herbs - Knowledgebase Question

pittsburgh, pa
Avatar for lmccaul4
Question by lmccaul4
September 5, 2009
I have herbs growing in containers. My particular favorite being basil.I like to make pesto which uses alot of the leaves. What I do is clean the stems back and then cut the stem at a point there could be indication of new growth. Is this the proper way of harvesting the basil? My next question is I want to bring it in for the winter and set it on my kitchen window seal is this going to work? I want to keep the basil going. I also have parsley, mint and
chives. The one pot of chives I have had for years and I leave that stay out doors and it comes up in the spring but I would like to have one growing inside all winter so I could have the use of it. Will this work with the parsley in the same way and the chives as well? I dry some mint to have use off over the winter. Any information on having a winter herb garden inside would be much appreciated.
Thank you

Answer from NGA
September 5, 2009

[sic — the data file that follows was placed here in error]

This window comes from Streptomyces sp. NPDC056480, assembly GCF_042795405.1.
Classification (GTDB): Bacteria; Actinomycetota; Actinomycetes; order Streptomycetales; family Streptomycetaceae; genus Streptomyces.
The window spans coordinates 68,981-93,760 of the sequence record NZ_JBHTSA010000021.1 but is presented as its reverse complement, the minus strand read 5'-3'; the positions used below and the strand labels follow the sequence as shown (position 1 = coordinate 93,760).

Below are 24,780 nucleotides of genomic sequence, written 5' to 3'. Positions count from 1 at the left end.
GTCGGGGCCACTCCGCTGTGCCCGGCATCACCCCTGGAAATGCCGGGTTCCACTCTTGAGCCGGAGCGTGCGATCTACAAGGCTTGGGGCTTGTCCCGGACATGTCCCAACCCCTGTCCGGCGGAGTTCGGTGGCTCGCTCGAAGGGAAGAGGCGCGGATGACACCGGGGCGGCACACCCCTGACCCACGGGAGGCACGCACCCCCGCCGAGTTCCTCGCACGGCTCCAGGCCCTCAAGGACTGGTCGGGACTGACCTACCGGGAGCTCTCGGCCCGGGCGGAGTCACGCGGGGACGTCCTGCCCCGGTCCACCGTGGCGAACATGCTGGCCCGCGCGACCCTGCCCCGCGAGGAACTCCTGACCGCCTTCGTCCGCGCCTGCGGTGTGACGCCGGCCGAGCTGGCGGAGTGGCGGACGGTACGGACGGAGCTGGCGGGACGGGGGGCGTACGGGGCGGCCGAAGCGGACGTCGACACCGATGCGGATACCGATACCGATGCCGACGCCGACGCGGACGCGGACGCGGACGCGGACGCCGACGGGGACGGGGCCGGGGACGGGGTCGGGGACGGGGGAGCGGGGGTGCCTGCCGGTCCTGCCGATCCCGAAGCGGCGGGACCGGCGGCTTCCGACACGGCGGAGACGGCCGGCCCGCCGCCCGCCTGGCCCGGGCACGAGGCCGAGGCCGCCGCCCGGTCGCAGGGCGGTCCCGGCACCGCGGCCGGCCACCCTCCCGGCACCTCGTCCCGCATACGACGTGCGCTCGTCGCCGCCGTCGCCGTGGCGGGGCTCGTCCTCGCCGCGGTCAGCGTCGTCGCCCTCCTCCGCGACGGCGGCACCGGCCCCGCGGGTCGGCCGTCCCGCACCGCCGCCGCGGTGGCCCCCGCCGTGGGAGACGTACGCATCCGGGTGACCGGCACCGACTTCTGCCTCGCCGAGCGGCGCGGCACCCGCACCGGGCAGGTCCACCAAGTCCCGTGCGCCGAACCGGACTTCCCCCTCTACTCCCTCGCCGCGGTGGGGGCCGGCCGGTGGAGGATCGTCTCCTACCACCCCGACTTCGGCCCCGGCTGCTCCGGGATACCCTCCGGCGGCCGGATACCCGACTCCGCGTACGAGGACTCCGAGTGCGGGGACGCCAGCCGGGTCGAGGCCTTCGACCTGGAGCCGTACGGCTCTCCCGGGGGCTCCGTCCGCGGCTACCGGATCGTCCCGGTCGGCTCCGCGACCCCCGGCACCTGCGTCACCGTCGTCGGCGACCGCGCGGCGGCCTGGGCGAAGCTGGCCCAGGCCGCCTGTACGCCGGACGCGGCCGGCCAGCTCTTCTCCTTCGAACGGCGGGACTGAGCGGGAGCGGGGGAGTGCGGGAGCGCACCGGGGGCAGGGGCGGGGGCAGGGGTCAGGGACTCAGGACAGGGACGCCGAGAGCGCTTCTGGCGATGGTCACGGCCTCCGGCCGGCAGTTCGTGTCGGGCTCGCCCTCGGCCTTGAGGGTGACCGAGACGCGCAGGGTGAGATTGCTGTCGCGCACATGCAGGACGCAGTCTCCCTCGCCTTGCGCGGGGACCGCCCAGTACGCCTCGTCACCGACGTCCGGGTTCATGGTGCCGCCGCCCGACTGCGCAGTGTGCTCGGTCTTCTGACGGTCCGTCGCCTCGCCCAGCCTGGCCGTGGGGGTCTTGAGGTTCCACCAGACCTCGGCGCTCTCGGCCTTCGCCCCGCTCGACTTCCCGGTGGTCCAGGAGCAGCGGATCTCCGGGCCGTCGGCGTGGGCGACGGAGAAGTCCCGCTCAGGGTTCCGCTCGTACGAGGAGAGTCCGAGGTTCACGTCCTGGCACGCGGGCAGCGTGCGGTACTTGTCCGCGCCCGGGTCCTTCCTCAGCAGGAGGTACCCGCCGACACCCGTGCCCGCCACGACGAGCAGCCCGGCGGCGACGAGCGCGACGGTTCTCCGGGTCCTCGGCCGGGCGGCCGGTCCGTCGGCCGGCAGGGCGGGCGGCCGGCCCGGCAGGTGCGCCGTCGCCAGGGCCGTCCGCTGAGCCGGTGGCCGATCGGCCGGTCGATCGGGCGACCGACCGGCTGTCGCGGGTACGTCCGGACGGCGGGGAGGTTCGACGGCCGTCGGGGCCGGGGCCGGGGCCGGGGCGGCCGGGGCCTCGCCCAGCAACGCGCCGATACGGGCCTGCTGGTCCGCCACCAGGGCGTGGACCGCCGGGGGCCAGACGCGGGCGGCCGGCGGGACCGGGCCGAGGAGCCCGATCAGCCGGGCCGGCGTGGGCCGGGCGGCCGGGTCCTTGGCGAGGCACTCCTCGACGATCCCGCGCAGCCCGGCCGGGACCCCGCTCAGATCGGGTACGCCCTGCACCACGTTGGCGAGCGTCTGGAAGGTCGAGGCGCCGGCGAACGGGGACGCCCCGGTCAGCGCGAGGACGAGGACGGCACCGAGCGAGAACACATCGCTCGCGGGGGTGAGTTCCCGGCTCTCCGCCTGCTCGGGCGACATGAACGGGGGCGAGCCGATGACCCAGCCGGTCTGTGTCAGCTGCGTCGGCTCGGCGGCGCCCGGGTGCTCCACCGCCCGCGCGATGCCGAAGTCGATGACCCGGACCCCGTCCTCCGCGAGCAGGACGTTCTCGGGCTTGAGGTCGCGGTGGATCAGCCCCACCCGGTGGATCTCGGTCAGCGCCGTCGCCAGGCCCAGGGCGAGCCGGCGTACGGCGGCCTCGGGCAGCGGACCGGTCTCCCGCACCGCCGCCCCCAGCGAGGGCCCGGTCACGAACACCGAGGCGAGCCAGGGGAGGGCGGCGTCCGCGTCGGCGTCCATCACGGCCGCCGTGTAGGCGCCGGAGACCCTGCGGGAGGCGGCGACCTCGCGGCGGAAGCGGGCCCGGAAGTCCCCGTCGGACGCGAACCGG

If you pinch the stem of your basil just above a pair of leaves the plant will develop two stems where it was pinched. This is a great way to keep your basil producing. I think you're on the right track when it comes to an indoor herb garden. All you need is a window with south or western exposure, which will allow about five hours of daylight for your little green friends. You can start some herbs, such as thyme, mint and rosemary, from cuttings or from young plants you buy at a florist or greenhouse. Some supermarkets even sell these tender plants. If you go this route, you have to start them in a soilless mix of vermiculite, peat, and perlite. If you don't like the idea of slopping all that dirt around in a measuring cup, you can take the cleaner, easier route, and just start your herb garden from seeds. To do this, you first need some pots. Heavy clay or terra cotta pots are preferred, because they allow the air and water to circulate, but any pot with good drainage will do. It's best to have small pots with a 6" diameter at the top, as these will be small enough for compact plants but still allow for enough growth. From a design standpoint, you should use several pots that are the same size, shape, and material, to give a uniform look to your indoor garden; the different shapes and colors of the herbs themselves will provide plenty of contrast. Even though you can start several types of seed in one pot if you want to, you'll get a more interesting look by having several small pots. Good choices for direct-seeding include compact dill, basil, and Greek oregano; be careful when selecting seeds to specify the "compact" varieties, as the regular varieties are difficult to grow indoors, because they need more room to roam. To start the seeds, just fill each pot with regular potting soil, which is sold at greenhouses and in florist shops. Tuck the seeds into the soil - the depth will be specifed on the seed packet - and mist with water. (It's worth it to buy a mister for this purpose, if you don't already have one. Keep the pots in that sunny southern or western window, and keep the soil damp. You will have a little cup or plate that matches the pot and absorbs any extra water, so don't be afraid to mist the soil every day if necessary. This is especially important if you're in an over-heated, dry house. Each day, the soil should be damp to the touch, but shouldn't be soaked. Once you see sprouts, be careful not to overwater, as this can cause the roots to rot. And root-rot is not a pretty sight. Likewise, if you do choose to start with transplants or cuttings, make sure you allow the soil to dry out a little bit between waterings. The plants should have plenty of light, but keep them away from spots where they'll experience extremes in temperature; you don't want your indoor garden right in front of the radiator, or right next to the kitchen stove. If light is limited, you may want to rotate the plants once a week so nobody gets cheated. Once you have your garden going, don't be afraid to use it. You'll have at your fingertips fresh rosemary to season the chicken, fresh basil for homemade pesto, and parsley for a little garish. The more you cut the plants, the more they'll grow, because like everyone else, they like feeling useful. Best wishes with your new herb garden!

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